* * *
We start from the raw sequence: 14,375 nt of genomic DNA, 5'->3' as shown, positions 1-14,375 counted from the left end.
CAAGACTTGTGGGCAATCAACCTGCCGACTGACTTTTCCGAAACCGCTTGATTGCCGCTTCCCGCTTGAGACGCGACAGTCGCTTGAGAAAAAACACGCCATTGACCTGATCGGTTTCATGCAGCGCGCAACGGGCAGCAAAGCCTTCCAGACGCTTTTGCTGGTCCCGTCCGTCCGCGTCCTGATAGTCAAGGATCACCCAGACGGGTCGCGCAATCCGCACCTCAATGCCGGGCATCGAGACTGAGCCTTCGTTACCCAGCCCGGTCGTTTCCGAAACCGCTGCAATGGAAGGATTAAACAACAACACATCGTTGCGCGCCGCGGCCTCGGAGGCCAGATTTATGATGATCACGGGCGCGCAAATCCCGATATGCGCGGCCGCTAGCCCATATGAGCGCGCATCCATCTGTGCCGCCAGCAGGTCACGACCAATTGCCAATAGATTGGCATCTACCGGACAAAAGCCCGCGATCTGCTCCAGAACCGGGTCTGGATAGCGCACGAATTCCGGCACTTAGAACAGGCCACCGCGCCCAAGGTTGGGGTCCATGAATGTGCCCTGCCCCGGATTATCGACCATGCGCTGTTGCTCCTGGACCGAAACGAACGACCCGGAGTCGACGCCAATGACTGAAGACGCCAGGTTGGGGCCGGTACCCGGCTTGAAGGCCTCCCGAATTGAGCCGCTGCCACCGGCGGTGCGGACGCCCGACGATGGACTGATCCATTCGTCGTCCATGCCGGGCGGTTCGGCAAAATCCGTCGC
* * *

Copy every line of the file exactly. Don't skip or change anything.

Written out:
We start from the raw sequence: 14,375 nt of genomic DNA, 5'->3' as shown, positions 1-14,375 counted from the left end.
CAAGACTTGTGGGCAATCAACCTGCCGACTGACTTTTCCGAAACCGCTTGATTGCCGCTTCCCGCTTGAGACGCGACAGTCGCTTGAGAAAAAACACGCCATTGACCTGATCGGTTTCATGCAGCGCGCAACGGGCAGCAAAGCCTTCCAGACGCTTTTGCTGGTCCCGTCCGTCCGCGTCCTGATAGTCAAGGATCACCCAGACGGGTCGCGCAATCCGCACCTCAATGCCGGGCATCGAGACTGAGCCTTCGTTACCCAGCCCGGTCGTTTCCGAAACCGCTGCAATGGAAGGATTAAACAACAACACATCGTTGCGCGCCGCGGCCTCGGAGGCCAGATTTATGATGATCACGGGCGCGCAAATCCCGATATGCGCGGCCGCTAGCCCATATGAGCGCGCATCCATCTGTGCCGCCAGCAGGTCACGACCAATTGCCAATAGATTGGCATCTACCGGACAAAAGCCCGCGATCTGCTCCAGAACCGGGTCTGGATAGCGCACGAATTCCGGCACTTAGAACAGGCCACCGCGCCCAAGGTTGGGGTCCATGAATGTGCCCTGCCCCGGATTATCGACCATGCGCTGTTGCTCCTGGACCGAAACGAACGACCCGGAGTCGACGCCAATGACTGAAGACGCCAGGTTGGGGCCGGTACCCGGCTTGAAGGCCTCCCGAATTGAGCCGCTGCCACCGGCGGTGCGGACGCCCGACGATGGACTGATCCATTCGTCGTCCATGCCGGGCGGTTCGGCAAAATCCGTCGC